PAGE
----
Efficient processes for motorbike accessories
17. oktober 2011 Efficient processes for motorbike accessories SSI Schaefer has implemented a complex intralogistics concept for the automated storage, transport and shipping preparation of a highly heterogeneous range of items for Parts Europe, a distributor of motorbike accessories. This solution perfectly brings together steel construction, innovative conveyor technology and proven IT systems to ensure high delivery capability and reliable order processing.
By offering everything bikers could possibly need, the LeMans Corporation has become a leading retailer of motorbike parts, accessories and clothing on the US market. From this base, the senior management started thinking about expanding into the European market. The company's European subsidiary, Parts Europe, chose Konz near Trier (Germany) as the location for its new central warehouse. In the winter of 2008, the foundations for a modern warehousing facility were laid in a green field near the town. The first of four project phases is already complete. Once phase 4 is finished, the entire warehouse will cover 45 000 m².
During planning, the management had to take into account the different market structures and requirements in Europe and the US and consider the different intralogistics processes. Since there are different items for everything from tyres and small parts to protective gear, the company needed a totally new approach and a compact installation, mainly automated processes, efficient software and order-picking strategies different from those deployed in the US.
SSI Schaefer was tasked with the job of planning the intralogistics concept and providing the necessary equipment. Not only did the companies from the SSI Schaefer group deliver an impressive steel construction, innovative conveyor technology and installation of proven IT systems, they also demonstrated their ability to deliver a coordinated project without conflicts at interfaces. Parts Europe describes their involvement as "a reliable partnership of mutual trust throughout the course of the project resulting in an ultramodern installation, tailored to our needs, giving us a base for solid growth in Europe".
The distributor has now firmly broken into the European market. The European central Parts Europe warehouse has been operational since the start of March 2010. Over the next few years, more than 10 000 customers, from anywhere between the Atlantic und the Urals, the North Cape and the Middle East, will receive their orders from Konz in between 24 and 48 hours. To this end, the Parts Europe warehouse holds 150 000 items in stock from many different manufactures and can order-pick up to 2500 shipments an hour. Parts Europe is still new to the market and is expecting order processing to peak in the spring when bikers spruce up their bikes for the new season. Further growth is therefore expected and Parts Europe is planning to process up to 20 000 shipments a day in this DC over the next few years.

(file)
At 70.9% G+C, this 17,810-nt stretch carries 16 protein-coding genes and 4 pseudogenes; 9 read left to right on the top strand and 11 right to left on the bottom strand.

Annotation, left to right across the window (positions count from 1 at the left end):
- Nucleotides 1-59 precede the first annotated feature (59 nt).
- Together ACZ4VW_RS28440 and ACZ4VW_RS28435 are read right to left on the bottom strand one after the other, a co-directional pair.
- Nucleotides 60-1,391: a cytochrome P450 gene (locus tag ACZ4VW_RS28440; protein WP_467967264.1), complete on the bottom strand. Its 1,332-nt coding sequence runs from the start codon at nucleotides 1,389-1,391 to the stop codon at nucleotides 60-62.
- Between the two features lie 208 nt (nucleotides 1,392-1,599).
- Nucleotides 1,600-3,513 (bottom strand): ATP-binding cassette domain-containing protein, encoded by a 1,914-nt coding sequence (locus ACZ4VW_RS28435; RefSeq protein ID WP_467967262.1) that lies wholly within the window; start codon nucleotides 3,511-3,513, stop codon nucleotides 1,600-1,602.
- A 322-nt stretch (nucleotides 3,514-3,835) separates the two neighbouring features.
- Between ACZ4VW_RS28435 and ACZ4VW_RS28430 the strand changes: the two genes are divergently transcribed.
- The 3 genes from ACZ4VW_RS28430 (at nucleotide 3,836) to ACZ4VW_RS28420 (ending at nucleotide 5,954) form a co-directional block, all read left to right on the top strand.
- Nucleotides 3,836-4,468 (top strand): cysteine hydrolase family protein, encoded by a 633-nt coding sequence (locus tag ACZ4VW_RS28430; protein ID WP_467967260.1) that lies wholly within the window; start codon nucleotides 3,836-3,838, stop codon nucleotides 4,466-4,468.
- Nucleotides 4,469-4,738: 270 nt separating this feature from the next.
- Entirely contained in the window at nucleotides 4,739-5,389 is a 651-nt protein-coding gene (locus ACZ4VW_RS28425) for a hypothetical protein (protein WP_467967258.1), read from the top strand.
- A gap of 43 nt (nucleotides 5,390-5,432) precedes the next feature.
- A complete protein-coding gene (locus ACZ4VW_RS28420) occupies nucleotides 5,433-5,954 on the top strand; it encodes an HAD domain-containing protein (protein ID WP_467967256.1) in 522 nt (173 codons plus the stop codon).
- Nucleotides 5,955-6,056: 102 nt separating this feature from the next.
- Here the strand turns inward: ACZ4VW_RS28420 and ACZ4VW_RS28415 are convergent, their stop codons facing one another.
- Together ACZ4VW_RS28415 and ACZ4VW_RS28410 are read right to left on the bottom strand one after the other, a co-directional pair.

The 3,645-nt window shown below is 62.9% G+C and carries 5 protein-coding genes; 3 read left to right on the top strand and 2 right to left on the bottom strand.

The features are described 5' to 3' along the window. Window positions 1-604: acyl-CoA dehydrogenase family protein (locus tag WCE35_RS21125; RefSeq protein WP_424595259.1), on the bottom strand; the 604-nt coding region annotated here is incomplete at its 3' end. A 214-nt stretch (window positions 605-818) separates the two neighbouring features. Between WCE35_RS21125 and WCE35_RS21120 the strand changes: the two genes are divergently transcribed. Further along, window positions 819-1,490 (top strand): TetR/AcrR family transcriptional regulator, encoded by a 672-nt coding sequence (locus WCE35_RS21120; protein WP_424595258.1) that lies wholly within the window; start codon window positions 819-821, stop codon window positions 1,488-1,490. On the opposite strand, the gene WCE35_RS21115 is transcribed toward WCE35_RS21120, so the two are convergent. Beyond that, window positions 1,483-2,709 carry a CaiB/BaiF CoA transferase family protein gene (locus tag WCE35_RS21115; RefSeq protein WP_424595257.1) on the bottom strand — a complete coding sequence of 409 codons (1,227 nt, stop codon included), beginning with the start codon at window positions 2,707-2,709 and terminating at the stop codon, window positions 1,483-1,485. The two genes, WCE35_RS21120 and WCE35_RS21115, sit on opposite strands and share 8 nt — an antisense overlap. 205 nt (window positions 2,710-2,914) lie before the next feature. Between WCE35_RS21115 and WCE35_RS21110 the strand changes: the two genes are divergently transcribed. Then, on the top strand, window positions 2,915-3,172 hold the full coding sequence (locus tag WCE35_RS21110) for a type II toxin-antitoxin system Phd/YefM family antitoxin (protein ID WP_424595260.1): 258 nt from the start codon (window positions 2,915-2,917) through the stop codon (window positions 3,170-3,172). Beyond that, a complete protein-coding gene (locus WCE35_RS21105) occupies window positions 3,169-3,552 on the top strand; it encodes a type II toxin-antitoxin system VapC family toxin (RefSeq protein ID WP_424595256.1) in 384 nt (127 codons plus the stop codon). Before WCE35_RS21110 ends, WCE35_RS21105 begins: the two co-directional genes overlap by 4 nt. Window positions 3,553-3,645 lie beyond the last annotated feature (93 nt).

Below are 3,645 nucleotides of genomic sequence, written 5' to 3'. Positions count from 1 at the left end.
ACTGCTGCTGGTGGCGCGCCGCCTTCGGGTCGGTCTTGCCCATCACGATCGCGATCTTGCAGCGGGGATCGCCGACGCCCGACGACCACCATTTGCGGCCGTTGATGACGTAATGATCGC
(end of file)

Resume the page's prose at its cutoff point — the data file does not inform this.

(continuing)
The intralogistics installation design and components had to be tailored to this forecasted increase in orders and the heterogeneous range of items. In response, the intralogistics specialist developed a complex installation concept with transparent goods flows and individually customised, automated processes for the 16 500 m² warehouse. These processes are controlled by the WAMAS warehouse management system (WMS) and the Convey warehouse control tool from SSI Schaefer. "Given the complex tasks, processes and material flows, the project software was a real challenge," says Hannes Schuster, project manager from SSI Schaefer, Graz. "We had to use the software to develop one solution harmonised to all organisational requirements."
Currently the Parts Europe warehouse is split into four areas: tyres store, small parts store, full-case/self-ship area and hazardous goods store. Quarantined goods are also held in a separate area. Deliveries are recorded and split up using WAMAS. Once the barcodes have been recorded, all the items' information is available for use. What is known as a "dimensioner" is used to record the mass, quantities and weight of every new product. This data is linked to the product barcode and stored in the WMS. Not only does this give Parts Europe totally accurate data about the items in its warehouse, but by using supplier barcodes, it avoids the inconvenience of having to re-label.
The recorded items are passed on to the conveyor system. It transports the items to the storage locations in the various warehouse areas defined by the WMS. "In total SSI Schaefer has installed around 800 square metres of self-supporting steel platforms for the conveyor technology, sorters and packaging machines installed," explains Schuster. "All in all, the installation comprises 4 kilometres of conveyor technology. More than 800 tons of steel has gone into the shelving and platforms."
Four material flows are in place taking items into storage:
The order-picking warehouse for small parts is a four-storey platform system with an integrated hanging garments store for biker clothing. Each racking bay has 18 storage levels. A total of 16 000 storage locations are provided in the 2200 m² of order-picking aisles covering four storeys.
The second key element is the tyres store. Tyres are supplied loose in containers and separated on telescopic conveyors with an overhead conveyor system and what are known as J hooks. The tyres are suspended from the hooks, the barcode recorded and they are then stored by the overhead conveyor in a 10 m high platform system covering three storeys. There is a total area of more than 3100 m² for tyre storage, providing twelve storage levels per racking bay – 6720 storage levels in total. The final stage of the process involves recording the location and tyre barcodes with handheld terminals and posting the items in the WMS. One special feature of the steel construction is that in order to prevent pressure points on the tyres, the storage level cross bars are welded on at angles. This means that the tyres make even more contact with the surrounding framework and are not forced in.